Hi Professor Lauwerys please can you tell us a bit about yourself and how you got started in scientific research?

I got involved in SLE research activities after I met Frédéric Houssiau in Brussels during my training in internal medicine and rheumatology. I did a Ph.D. thesis under his supervision about the role of cytokines in the pathogenesis of the disease. In the early 2000, I had the chance to spend 16 months in the laboratory of E.K. Wakeland at UT Southwestern Medical Center at Dallas, where powerful mouse models of the disease were being developed. Since I am back in Brussels, I share my time between clinical duties and translational research activities, taking advantage of our large recruitment of patients with systemic and inflammatory disorders.

What are the messages we should take from your paper?

Active renal disease in the course of lupus nephritis is suggested when rising serum anti-double stranded DNA titers are observed, together with decreased serum C3 levels and an active urinary sediment. Unfortunately, none of these tests are sensitive and specific enough to confirm that active renal inflammation is ongoing, hence the need for a kidney biopsy (and sometimes repeat kidney biopsies) in the initial workup and follow-up of these patients. In our previous work, we provided evidence that the soluble form of the IL-7Receptor (sIL7R) is produced in peripheral tissues upon inflammatory stimulants. In particular, we found that it is produced in the lupus kidney (and not by lupus PBMC), and that serum levels correlate with renal disease activity. In the present publication, we confirmed these observations in an independent cohort of patients, and found that rising sIL7R serum levels are a strong indication that active renal disease (renal BILAG A) is present or will be present in the next 3 months. The main advantage of the test is that it is an easily measurable serum indicator of inflammatory mechanisms happening in the target organ, in this case the kidney.

And what limitations should we be aware of?

As always, there are false negative and false positive cases. If the test had to be implemented in clinical practice, it would be important to use it in the context of other available tests, in the hands of experienced clinicians. As a matter of fact, we did demonstrate in the paper that combining sIL7R measurements with any of the other tests (anti double stranded DNA titers, serum C3, proteinuria) increase the performance of these tests to detect overtly active renal disease. I was also recently very thrilled to find out that one of the few false positive cases we had, did develop active renal disease shortly after publication of the manuscript.

If you wanted to repeat your study, what would you be looking out for that may have taken you by surprise the first time around?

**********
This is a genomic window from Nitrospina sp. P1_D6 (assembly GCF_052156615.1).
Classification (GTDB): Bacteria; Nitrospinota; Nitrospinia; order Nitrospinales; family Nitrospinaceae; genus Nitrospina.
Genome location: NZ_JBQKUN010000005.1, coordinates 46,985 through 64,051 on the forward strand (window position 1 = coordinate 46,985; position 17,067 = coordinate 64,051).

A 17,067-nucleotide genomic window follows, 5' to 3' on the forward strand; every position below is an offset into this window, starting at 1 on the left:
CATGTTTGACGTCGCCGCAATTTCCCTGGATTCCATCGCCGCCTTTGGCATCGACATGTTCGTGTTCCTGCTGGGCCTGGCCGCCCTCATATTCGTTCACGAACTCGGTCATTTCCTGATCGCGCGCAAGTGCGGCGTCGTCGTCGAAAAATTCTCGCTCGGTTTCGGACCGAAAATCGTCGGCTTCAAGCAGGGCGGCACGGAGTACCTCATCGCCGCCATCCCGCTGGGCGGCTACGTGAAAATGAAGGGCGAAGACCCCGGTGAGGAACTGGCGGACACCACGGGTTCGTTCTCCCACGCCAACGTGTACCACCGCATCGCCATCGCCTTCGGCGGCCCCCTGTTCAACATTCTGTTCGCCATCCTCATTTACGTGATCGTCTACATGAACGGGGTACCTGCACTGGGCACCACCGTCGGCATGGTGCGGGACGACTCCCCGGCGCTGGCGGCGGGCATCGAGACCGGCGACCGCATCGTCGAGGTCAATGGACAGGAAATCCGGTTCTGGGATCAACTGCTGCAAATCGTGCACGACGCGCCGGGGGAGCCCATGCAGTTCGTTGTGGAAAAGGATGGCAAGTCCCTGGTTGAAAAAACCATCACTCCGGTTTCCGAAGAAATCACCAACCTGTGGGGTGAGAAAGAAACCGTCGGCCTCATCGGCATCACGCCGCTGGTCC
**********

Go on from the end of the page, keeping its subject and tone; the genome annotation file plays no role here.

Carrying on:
We did not encounter such surprising result. Our study was already a confirmatory study.

What impact will your study have on the field?

There is a strong medical need for such markers of target organ involvement in SLE. In my view, measuring serum sIL7R concentrations in SLE nephritis patients is useful in order to detect relapsing renal disease early on. By opposition to anti-double stranded DNA antibodies or serum C3, sIL7R is not a marker of systemic disease activity, but is related to local inflammatory events. By opposition to proteinuria, it is not a marker of damage as well as of disease activity, but it only reflects disease activity. I am convinced that kidney biopsies are necessary when active renal disease is suspected in a SLE patient, but using sIL7R measurements might help better identify patients in whom the the procedure is warranted.

What still needs to be done in the field?

In real life situations, patients are not (always !) part of a well-identified cohort of individuals with a well-defined disease. sIL7R is produced in other organs where inflammation is present. We have published data about production of the molecule by rheumatoid arthritis synovial fibroblasts, upon stimulation with TNFalpha or IL1beta, and we are accumulating data about the link between serum sIL7R and disease activity in rheumatoid arthritis. Further development of the concept into a diagnostic tool will require additional tests in the context of a collaborative effort, but we are 100% ready to take this endeavour.

Had you heard of open access before submitting to Lupus Science and Medicine? What are your thoughts on open access?

Open Access is a strong improvement in terms of data visibility. I believe that all public funding agencies should include (and fund !) Open Access publishing in their contracts.

What advice would you offer to anyone starting out in the field?

A good clinimetry is the key to successful translational research activities. This is particularly true in the field of SLE, where clinical assessment of disease activity is a science as such. The samples used in the research need to be obtained from patients with a standardized and prospective clinical evaluation. In my view, this really makes the difference between signal and noise!

Lupus Science & Medicine latest news